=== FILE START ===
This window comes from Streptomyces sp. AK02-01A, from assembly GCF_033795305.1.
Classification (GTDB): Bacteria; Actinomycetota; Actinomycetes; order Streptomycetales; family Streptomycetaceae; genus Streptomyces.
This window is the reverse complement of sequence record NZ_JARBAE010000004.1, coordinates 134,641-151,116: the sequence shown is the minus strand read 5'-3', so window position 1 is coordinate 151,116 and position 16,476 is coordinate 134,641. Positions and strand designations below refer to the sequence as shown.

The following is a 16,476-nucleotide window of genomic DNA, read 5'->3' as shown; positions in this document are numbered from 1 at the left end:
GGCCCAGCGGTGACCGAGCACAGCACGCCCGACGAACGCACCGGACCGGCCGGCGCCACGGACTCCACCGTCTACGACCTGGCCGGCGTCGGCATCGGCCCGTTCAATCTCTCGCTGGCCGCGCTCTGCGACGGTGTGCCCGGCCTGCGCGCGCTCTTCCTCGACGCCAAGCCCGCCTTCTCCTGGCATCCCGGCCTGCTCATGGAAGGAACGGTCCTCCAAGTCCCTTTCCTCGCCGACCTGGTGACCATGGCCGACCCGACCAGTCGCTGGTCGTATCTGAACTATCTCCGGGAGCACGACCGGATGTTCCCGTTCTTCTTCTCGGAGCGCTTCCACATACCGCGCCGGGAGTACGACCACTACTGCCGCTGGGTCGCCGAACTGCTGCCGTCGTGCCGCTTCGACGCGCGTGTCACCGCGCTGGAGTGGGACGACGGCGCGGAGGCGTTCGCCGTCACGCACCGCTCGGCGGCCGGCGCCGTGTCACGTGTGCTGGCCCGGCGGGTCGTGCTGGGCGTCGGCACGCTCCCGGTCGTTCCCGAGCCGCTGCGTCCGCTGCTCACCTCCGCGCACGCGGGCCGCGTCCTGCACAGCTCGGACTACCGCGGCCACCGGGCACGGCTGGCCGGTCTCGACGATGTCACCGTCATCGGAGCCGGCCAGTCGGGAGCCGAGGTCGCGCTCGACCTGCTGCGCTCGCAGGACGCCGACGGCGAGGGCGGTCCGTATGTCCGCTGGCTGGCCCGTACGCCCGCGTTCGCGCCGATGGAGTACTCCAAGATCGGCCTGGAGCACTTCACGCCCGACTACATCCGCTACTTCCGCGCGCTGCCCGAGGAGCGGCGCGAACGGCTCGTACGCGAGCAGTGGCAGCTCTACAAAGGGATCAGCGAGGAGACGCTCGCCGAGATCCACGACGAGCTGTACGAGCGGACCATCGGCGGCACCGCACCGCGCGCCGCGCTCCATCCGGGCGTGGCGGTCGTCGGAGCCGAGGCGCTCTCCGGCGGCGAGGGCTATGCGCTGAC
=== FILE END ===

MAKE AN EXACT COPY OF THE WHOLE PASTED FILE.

This window comes from Streptomyces sp. AK02-01A, from assembly GCF_033795305.1.
Classification (GTDB): Bacteria; Actinomycetota; Actinomycetes; order Streptomycetales; family Streptomycetaceae; genus Streptomyces.
This window is the reverse complement of sequence record NZ_JARBAE010000004.1, coordinates 134,641-151,116: the sequence shown is the minus strand read 5'-3', so window position 1 is coordinate 151,116 and position 16,476 is coordinate 134,641. Positions and strand designations below refer to the sequence as shown.

The following is a 16,476-nucleotide window of genomic DNA, read 5'->3' as shown; positions in this document are numbered from 1 at the left end:
GGCCCAGCGGTGACCGAGCACAGCACGCCCGACGAACGCACCGGACCGGCCGGCGCCACGGACTCCACCGTCTACGACCTGGCCGGCGTCGGCATCGGCCCGTTCAATCTCTCGCTGGCCGCGCTCTGCGACGGTGTGCCCGGCCTGCGCGCGCTCTTCCTCGACGCCAAGCCCGCCTTCTCCTGGCATCCCGGCCTGCTCATGGAAGGAACGGTCCTCCAAGTCCCTTTCCTCGCCGACCTGGTGACCATGGCCGACCCGACCAGTCGCTGGTCGTATCTGAACTATCTCCGGGAGCACGACCGGATGTTCCCGTTCTTCTTCTCGGAGCGCTTCCACATACCGCGCCGGGAGTACGACCACTACTGCCGCTGGGTCGCCGAACTGCTGCCGTCGTGCCGCTTCGACGCGCGTGTCACCGCGCTGGAGTGGGACGACGGCGCGGAGGCGTTCGCCGTCACGCACCGCTCGGCGGCCGGCGCCGTGTCACGTGTGCTGGCCCGGCGGGTCGTGCTGGGCGTCGGCACGCTCCCGGTCGTTCCCGAGCCGCTGCGTCCGCTGCTCACCTCCGCGCACGCGGGCCGCGTCCTGCACAGCTCGGACTACCGCGGCCACCGGGCACGGCTGGCCGGTCTCGACGATGTCACCGTCATCGGAGCCGGCCAGTCGGGAGCCGAGGTCGCGCTCGACCTGCTGCGCTCGCAGGACGCCGACGGCGAGGGCGGTCCGTATGTCCGCTGGCTGGCCCGTACGCCCGCGTTCGCGCCGATGGAGTACTCCAAGATCGGCCTGGAGCACTTCACGCCCGACTACATCCGCTACTTCCGCGCGCTGCCCGAGGAGCGGCGCGAACGGCTCGTACGCGAGCAGTGGCAGCTCTACAAAGGGATCAGCGAGGAGACGCTCGCCGAGATCCACGACGAGCTGTACGAGCGGACCATCGGCGGCACCGCACCGCGCGCCGCGCTCCATCCGGGCGTGGCGGTCGTCGGAGCCGAGGCGCTCTCCGGCGGCGAGGGCTATGCGCTGAC